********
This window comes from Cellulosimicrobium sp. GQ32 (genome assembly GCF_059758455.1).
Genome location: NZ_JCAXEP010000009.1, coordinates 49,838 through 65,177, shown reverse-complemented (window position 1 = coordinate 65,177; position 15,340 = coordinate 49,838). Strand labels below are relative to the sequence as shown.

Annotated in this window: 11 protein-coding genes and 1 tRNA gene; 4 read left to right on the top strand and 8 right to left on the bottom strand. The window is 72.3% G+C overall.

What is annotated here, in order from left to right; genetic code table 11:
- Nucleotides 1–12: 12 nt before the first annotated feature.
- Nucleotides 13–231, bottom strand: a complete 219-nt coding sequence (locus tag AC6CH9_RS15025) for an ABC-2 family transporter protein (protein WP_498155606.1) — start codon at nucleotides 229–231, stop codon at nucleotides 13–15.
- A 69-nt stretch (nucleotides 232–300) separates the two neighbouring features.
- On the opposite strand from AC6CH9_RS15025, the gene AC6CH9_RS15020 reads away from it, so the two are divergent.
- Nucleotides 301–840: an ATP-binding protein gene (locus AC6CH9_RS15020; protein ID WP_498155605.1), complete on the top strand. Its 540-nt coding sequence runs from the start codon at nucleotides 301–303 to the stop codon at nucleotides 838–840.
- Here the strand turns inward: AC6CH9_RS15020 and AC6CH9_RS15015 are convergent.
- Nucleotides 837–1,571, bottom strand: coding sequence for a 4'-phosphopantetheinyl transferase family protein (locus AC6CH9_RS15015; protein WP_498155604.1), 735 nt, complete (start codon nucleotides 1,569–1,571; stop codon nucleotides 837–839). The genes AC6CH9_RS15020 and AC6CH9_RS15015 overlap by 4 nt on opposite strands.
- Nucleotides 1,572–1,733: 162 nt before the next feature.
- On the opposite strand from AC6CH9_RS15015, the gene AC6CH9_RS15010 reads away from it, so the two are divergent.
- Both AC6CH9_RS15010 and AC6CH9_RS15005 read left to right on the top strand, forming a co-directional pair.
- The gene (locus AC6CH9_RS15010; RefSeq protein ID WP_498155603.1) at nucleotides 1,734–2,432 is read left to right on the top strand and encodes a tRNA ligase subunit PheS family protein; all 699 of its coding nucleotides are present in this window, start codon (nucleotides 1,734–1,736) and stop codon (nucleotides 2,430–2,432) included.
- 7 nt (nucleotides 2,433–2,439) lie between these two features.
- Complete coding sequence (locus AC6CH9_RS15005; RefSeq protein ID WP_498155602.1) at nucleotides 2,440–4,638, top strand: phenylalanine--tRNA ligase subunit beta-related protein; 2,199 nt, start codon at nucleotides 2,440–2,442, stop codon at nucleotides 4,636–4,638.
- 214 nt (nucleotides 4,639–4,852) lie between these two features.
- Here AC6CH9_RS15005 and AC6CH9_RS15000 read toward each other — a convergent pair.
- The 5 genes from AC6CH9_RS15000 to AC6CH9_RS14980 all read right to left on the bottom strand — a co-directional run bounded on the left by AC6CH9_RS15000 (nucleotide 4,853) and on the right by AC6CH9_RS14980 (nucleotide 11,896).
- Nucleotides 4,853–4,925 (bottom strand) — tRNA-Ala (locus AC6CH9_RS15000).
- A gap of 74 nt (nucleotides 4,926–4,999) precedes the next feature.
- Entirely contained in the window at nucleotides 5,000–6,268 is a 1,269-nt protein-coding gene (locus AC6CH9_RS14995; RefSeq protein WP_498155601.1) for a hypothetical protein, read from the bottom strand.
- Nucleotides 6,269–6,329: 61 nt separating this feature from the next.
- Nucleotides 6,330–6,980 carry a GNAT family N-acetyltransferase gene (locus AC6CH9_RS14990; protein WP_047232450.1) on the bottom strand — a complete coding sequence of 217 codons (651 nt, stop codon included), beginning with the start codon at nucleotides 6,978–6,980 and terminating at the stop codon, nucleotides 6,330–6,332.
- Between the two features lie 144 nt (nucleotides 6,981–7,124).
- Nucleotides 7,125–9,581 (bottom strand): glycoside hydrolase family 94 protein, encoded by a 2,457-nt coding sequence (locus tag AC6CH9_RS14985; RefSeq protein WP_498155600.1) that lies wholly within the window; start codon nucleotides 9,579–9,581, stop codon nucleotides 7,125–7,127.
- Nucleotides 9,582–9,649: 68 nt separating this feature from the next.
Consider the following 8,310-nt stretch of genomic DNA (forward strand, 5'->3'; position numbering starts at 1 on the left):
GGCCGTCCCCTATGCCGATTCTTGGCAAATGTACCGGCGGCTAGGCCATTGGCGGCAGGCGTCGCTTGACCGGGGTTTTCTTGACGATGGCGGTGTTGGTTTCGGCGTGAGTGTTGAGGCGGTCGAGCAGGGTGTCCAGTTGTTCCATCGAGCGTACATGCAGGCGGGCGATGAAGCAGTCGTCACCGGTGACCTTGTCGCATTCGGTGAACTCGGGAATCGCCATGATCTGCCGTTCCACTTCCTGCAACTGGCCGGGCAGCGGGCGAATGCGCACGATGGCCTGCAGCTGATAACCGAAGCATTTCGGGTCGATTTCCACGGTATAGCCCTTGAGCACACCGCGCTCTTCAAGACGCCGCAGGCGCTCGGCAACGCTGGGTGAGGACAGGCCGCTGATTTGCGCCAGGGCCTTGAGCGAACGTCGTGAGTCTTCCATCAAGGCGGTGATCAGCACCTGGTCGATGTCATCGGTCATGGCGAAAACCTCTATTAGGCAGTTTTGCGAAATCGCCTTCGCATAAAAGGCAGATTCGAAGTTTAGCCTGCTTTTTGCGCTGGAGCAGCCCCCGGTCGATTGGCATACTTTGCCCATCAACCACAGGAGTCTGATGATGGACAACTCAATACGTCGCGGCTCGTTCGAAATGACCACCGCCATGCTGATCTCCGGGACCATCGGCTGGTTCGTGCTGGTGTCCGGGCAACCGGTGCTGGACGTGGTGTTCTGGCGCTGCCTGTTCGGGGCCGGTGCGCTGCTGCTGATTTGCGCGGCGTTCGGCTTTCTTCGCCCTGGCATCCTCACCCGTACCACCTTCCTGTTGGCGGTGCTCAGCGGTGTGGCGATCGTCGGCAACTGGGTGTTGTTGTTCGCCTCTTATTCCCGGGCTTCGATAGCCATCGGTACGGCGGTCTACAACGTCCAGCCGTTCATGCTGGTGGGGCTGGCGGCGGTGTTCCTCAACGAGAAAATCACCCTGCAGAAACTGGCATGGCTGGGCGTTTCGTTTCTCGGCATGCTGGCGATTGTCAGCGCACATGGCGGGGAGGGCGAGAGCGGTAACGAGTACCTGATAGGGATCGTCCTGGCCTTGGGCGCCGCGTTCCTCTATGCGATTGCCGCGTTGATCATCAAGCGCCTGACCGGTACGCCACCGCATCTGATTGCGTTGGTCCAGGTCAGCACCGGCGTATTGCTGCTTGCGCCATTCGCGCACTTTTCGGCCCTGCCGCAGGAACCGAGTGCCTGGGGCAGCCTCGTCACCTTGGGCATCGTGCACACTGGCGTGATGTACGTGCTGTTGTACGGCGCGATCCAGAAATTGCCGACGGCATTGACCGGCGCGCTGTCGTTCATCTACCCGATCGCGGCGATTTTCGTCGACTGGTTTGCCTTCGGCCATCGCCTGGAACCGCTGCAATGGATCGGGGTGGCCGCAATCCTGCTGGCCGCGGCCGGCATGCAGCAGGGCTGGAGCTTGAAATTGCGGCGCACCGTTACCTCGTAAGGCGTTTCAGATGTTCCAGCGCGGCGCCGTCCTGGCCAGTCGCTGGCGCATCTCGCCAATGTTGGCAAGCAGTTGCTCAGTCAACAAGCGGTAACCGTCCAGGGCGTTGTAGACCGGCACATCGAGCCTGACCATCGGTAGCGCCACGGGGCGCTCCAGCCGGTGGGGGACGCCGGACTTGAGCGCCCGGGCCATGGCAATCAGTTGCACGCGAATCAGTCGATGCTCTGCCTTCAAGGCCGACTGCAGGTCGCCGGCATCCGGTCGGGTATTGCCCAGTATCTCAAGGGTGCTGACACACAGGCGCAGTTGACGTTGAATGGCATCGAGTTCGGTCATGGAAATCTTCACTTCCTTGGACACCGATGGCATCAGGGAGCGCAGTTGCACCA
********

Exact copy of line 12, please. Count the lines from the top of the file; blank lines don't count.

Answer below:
- Nucleotides 1,572–1,733: 162 nt before the next feature.